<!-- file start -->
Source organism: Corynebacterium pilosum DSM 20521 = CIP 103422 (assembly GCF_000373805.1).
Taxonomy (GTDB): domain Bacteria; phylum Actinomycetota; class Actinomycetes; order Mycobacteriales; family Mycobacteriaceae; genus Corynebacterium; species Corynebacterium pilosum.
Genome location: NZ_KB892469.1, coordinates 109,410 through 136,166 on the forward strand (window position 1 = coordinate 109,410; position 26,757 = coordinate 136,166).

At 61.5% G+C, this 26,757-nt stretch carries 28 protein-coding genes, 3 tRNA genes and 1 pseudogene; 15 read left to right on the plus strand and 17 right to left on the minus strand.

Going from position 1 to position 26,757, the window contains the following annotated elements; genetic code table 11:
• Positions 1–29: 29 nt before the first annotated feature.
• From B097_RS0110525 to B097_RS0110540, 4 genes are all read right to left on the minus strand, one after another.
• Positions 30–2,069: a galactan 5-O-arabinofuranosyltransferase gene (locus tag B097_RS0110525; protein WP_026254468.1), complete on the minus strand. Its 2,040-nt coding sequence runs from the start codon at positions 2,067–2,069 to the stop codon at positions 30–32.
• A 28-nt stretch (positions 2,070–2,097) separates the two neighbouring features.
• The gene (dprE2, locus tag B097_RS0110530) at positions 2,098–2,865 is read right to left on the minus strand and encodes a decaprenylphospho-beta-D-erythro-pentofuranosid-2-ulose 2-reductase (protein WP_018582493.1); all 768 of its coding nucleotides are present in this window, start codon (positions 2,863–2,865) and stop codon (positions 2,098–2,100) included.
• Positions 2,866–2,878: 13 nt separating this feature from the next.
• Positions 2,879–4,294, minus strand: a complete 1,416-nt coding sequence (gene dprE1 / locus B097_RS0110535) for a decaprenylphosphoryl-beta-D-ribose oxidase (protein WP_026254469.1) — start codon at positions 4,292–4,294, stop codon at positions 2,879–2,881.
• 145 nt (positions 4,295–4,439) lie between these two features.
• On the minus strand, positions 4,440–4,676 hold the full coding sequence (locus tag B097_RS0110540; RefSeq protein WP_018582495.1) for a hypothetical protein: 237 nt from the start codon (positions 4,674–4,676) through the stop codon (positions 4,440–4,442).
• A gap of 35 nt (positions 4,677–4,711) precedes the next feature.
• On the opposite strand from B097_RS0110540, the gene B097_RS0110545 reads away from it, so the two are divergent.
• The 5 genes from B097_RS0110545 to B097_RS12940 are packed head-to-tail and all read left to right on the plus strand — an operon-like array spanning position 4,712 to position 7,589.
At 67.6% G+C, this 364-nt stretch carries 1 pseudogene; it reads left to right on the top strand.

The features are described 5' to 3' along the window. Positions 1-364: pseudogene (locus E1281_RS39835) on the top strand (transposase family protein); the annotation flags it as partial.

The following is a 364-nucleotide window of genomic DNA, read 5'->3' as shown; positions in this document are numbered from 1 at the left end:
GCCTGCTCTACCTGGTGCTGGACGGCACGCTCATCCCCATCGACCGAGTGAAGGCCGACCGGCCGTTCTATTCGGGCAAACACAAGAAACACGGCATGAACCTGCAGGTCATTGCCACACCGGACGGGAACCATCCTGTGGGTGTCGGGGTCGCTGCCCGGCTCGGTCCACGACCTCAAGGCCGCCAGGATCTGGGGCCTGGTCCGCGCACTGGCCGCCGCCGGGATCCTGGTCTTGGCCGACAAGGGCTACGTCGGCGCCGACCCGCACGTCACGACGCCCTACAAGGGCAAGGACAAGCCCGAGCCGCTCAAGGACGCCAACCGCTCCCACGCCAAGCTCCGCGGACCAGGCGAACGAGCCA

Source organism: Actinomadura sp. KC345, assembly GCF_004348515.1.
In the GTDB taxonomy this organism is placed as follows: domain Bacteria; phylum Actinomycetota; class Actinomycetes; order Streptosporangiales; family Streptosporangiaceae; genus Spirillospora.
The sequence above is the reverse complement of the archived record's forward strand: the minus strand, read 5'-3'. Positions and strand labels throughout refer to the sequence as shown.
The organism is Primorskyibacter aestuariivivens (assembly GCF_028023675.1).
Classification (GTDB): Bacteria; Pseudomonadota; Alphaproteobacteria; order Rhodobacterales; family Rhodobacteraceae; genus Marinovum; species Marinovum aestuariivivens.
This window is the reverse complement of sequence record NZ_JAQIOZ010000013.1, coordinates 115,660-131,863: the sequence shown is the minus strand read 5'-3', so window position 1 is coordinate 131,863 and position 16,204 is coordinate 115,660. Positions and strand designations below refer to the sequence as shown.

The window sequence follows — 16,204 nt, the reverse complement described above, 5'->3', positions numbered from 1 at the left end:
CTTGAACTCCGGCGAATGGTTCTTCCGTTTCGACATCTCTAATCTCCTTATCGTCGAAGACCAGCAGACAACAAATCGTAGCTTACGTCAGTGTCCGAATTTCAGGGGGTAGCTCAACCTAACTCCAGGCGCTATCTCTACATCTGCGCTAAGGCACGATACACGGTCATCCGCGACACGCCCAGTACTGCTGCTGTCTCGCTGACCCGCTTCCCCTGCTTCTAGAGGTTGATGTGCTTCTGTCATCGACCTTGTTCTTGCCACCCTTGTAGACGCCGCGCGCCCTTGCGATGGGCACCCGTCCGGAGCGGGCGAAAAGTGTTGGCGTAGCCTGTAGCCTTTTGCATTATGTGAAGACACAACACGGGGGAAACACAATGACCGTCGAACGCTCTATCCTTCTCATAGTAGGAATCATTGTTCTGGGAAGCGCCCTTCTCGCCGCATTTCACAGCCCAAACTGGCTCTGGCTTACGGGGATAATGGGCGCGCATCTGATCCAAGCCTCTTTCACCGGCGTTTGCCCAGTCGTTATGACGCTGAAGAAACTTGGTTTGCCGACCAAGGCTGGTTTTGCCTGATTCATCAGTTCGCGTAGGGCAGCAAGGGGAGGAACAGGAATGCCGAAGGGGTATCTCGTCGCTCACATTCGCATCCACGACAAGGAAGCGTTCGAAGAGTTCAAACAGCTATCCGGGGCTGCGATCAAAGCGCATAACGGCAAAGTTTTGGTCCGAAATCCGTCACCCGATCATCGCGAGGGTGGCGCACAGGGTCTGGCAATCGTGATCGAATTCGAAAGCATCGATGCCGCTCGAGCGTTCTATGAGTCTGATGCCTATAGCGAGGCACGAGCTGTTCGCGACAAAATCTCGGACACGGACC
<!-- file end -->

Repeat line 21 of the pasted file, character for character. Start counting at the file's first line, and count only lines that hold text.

GCCTGCTCTACCTGGTGCTGGACGGCACGCTCATCCCCATCGACCGAGTGAAGGCCGACCGGCCGTTCTATTCGGGCAAACACAAGAAACACGGCATGAACCTGCAGGTCATTGCCACACCGGACGGGAACCATCCTGTGGGTGTCGGGGTCGCTGCCCGGCTCGGTCCACGACCTCAAGGCCGCCAGGATCTGGGGCCTGGTCCGCGCACTGGCCGCCGCCGGGATCCTGGTCTTGGCCGACAAGGGCTACGTCGGCGCCGACCCGCACGTCACGACGCCCTACAAGGGCAAGGACAAGCCCGAGCCGCTCAAGGACGCCAACCGCTCCCACGCCAAGCTCCGCGGACCAGGCGAACGAGCCA